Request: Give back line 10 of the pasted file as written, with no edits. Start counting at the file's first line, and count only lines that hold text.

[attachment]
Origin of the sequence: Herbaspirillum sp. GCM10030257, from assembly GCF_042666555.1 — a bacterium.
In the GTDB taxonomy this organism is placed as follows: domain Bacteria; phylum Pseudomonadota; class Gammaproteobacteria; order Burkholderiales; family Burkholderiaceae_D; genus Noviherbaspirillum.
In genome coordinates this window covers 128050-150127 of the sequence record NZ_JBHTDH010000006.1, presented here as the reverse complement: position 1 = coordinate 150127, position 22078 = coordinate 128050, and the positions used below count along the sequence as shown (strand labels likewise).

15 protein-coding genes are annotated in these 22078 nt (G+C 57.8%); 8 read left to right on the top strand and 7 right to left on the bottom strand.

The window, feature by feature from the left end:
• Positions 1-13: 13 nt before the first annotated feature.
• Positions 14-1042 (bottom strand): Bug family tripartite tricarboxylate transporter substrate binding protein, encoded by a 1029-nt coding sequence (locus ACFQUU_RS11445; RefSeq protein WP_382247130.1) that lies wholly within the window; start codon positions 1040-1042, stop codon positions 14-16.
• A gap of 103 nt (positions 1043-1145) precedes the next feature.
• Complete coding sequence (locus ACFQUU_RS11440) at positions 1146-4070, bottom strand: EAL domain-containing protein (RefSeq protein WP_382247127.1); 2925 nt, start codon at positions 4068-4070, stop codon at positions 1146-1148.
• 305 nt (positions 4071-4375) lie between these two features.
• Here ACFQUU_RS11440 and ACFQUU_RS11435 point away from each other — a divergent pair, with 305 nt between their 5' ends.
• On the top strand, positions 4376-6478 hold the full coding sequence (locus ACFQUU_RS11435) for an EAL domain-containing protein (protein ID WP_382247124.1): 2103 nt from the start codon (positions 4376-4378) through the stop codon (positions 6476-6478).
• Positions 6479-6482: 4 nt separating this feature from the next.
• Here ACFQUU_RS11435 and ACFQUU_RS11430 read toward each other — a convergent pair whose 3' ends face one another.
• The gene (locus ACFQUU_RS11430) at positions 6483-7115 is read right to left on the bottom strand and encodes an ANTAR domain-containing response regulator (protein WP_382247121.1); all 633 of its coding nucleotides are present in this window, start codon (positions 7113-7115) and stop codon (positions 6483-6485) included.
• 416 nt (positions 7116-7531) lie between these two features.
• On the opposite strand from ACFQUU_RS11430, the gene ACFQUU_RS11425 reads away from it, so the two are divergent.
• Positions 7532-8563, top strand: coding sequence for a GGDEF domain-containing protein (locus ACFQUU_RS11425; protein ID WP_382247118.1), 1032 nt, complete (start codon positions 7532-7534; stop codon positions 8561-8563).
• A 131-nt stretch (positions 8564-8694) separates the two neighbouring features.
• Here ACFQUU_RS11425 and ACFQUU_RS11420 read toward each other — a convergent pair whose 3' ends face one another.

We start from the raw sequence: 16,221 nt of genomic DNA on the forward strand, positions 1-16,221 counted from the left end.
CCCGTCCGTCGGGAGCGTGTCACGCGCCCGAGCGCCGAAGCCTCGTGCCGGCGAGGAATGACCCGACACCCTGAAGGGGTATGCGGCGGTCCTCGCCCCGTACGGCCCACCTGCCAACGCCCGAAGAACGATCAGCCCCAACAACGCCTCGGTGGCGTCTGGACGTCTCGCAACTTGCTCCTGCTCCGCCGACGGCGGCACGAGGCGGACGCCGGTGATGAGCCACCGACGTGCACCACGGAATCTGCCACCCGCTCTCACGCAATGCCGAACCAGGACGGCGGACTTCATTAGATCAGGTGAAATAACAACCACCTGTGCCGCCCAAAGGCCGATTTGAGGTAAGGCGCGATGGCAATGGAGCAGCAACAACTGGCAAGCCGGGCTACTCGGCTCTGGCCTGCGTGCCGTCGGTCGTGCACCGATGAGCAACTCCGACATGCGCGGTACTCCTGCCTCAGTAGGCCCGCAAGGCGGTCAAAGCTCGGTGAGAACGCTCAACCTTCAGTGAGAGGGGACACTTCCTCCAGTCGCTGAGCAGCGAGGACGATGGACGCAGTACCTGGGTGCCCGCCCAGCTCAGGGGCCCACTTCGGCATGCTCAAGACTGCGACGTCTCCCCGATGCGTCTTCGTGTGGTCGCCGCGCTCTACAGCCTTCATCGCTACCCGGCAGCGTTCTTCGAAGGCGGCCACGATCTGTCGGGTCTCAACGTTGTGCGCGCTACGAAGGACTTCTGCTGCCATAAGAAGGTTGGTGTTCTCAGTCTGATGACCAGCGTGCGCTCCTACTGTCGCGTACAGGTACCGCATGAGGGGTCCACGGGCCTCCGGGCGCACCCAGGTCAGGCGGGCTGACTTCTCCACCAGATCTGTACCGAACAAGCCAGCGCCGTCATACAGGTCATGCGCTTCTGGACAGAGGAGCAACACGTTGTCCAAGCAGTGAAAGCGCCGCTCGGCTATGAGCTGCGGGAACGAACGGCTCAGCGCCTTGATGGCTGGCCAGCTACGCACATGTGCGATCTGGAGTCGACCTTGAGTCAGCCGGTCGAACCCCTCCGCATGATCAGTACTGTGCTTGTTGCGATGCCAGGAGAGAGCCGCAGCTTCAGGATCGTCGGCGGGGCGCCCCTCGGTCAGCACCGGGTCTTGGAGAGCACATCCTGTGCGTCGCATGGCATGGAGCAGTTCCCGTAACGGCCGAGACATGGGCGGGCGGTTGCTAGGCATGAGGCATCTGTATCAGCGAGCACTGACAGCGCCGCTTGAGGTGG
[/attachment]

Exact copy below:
• 305 nt (positions 4071-4375) lie between these two features.